When either of the closure caps 1 or 16 are removed from the lens case it the adjacent lens basket 22 is biased resiliently upwardly from its storage position as shown in FIG. 2 to an extended position in which a substantial portion of the side wall 24 of the basket extends beyond the open end of the cylindrical body 12. This extended position is shown in FIGURE 7 of the drawings. This permits the user to easily grasp the lip or flange 26 carried on the exposed end of the lens basket 22 and slide it from the cylindrical body 12 and place it upon a table top or other flat monoplanar surface if this should be desired. Alternately, the lens basket 22 may be permitted to remain in its semi-seated position within the cylindrical body 12 while the user removes the lens therefrom by the use of a finger if this procedure should be desired. In any event, in whichever of the procedures is employed, each of the lens baskets 22 is dimensioned so that persons using the case may, without dilficulty, insert the index or forefinger into the basket in a manner which will cause the wetted contact lens contained therein to adhere by surface tension to the end of the finger. In the case of women having fingernails of a length such that the lens cannot be reached by the tip of the finger when the finger is inserted in the basket, the basket can be removed from the cylindrical body, inverted, raised to the lips for gently blowing through the perforations 30 in the bottom 29 of the basket to force the lens into the palm of the hand or onto a towel on a table.
In some instances, it may be desirable to remove both of the lens baskets 22 simultaneously. In this eventuality, the same procedure is employed as is used for removal of one of the lens baskets while retaining the other in place. An important characteristic of the lens case 10 of the invention is the frictional engagement of the helical compression spring 34 with the internal wall of the cylindrical body 12. This feature assures that the compression spring 34 will not be lost from the lens case 10 when either or both baskets 22 are removed therefrom, or under any other conditions of use.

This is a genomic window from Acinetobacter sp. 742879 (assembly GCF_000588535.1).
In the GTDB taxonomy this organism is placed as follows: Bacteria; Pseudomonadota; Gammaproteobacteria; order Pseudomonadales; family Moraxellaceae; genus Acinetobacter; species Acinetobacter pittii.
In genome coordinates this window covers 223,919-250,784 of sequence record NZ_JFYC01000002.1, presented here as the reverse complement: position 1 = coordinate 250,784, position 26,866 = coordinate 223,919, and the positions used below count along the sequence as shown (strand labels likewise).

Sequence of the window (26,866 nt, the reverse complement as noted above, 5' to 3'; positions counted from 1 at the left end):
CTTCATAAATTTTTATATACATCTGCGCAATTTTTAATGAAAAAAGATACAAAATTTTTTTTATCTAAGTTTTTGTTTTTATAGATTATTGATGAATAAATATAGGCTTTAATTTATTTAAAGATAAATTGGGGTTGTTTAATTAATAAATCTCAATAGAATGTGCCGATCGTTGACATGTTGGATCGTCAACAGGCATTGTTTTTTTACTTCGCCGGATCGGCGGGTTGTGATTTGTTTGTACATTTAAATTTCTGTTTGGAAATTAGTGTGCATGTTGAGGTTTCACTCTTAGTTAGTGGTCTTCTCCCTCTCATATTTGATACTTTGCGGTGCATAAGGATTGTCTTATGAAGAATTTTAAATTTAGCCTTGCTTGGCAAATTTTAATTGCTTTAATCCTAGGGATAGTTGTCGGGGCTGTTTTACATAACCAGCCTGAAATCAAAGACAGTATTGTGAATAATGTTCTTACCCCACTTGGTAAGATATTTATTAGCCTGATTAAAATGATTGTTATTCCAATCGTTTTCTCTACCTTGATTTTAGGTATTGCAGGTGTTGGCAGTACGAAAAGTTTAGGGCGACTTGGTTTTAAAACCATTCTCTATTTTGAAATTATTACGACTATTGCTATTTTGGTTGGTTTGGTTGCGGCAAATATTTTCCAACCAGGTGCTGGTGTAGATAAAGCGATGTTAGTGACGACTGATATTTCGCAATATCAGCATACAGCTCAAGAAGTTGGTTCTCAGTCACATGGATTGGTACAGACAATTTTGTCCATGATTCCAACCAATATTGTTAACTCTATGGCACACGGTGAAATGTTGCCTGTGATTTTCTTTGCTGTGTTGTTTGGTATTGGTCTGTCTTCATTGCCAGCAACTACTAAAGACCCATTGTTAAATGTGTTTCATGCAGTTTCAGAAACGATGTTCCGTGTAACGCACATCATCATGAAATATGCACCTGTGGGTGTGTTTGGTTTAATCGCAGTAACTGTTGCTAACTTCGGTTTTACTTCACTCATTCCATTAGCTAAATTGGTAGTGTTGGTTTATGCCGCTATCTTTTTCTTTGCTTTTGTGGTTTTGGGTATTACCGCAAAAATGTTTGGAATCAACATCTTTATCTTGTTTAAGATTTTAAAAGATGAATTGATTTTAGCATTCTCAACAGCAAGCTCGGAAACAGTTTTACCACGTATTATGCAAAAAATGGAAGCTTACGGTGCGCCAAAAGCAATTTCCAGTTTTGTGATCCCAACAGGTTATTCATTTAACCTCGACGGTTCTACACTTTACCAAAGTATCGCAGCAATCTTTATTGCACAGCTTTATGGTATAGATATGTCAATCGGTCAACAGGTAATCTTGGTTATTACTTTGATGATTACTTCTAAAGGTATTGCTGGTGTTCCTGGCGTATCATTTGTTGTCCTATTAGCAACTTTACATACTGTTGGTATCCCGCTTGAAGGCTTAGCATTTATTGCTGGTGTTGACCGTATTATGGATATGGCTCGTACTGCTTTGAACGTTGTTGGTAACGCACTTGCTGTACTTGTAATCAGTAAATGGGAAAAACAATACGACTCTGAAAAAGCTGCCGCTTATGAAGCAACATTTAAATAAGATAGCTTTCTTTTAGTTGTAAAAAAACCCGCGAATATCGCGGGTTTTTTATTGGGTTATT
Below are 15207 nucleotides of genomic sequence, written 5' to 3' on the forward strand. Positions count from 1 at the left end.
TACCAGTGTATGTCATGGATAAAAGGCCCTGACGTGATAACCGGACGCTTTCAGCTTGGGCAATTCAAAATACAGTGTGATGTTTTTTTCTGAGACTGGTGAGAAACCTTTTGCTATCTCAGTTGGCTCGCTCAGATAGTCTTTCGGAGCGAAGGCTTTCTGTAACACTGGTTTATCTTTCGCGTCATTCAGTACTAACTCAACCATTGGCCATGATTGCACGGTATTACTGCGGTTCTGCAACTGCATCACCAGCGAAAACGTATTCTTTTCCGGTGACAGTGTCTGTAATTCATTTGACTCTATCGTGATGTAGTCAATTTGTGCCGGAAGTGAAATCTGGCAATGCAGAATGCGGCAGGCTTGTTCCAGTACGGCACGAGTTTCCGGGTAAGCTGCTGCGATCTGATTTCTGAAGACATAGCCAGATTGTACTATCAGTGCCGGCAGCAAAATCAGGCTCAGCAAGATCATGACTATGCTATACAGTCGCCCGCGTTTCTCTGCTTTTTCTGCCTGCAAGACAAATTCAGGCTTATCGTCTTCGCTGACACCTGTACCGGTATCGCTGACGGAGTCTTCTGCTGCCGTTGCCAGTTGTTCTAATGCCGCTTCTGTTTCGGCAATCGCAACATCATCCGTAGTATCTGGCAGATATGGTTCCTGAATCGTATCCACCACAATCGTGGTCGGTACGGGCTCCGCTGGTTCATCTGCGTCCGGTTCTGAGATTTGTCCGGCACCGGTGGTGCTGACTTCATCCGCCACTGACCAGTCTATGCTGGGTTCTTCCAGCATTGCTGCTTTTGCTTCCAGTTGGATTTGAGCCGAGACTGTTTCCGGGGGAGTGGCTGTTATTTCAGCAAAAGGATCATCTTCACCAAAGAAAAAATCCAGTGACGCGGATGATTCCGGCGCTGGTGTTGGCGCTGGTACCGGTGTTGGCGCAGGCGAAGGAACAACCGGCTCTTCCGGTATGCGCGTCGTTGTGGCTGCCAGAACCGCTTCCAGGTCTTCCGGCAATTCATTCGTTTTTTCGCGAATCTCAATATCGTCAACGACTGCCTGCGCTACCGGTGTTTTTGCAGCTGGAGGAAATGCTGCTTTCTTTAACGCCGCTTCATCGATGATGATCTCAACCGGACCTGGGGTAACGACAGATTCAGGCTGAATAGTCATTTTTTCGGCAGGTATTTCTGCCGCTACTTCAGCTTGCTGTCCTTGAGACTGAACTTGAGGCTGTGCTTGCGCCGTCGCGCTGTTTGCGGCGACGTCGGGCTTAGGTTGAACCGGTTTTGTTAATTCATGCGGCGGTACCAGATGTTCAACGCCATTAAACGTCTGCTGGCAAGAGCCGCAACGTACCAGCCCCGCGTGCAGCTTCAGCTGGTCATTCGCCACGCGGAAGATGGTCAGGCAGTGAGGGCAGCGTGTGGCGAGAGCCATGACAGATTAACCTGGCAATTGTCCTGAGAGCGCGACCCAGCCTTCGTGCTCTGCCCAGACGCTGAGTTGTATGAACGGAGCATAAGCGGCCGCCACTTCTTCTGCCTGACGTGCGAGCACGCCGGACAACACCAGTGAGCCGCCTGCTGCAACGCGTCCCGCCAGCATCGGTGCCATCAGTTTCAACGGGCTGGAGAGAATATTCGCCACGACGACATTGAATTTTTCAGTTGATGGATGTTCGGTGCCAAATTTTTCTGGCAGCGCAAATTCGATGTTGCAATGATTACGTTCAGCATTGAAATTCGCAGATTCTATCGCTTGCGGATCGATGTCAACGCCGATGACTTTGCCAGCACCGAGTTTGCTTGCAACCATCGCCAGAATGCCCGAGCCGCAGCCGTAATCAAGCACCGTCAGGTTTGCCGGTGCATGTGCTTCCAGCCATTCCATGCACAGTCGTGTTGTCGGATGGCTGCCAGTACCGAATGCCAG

A modified embodiment of the invention is depicted in FIGURES 7 and 8, and differs from the FIGURES 1-6 volutions of the spring 34. The spring retaining element 38 is made of a resilient material and is resiliently deformed when placed in position in the central portion of the cylindrical body 12. The function of the retaining element 38 is to provide an alternate means for anchoring the spring in the cylindrical body.
From the foregoing description of the invention it will have become apparent that the present invention provides an improved lens case which can be easily used not merely by contact lens users having minor or relatively serious vision defects, but also by those persons who have defects of vision which prevent the distinction of detail even in objects positioned relatively close to the eyes. The lens case can be economically constructed, can be quickly and easily used, and poses minimum risk of loss of the valuable contact lenses which are stored therein.
Although preferred embodiments of the invention have been depicted in the accompanying drawings and herein described, it is to be understood that various modifications and changes can be made in each exemplary embodiment presented without departure from the basic principles which underlie the invention. All such minor modifications and changes which do not depart from these principles are therefore deemed to be circumscribed by the spirit and scope of the inventon except as the same may be necessarily limited by the appended claims or reasonable equivalents thereof.
1. A contact lens case comprising:
a tubular body open at the opposite ends thereof;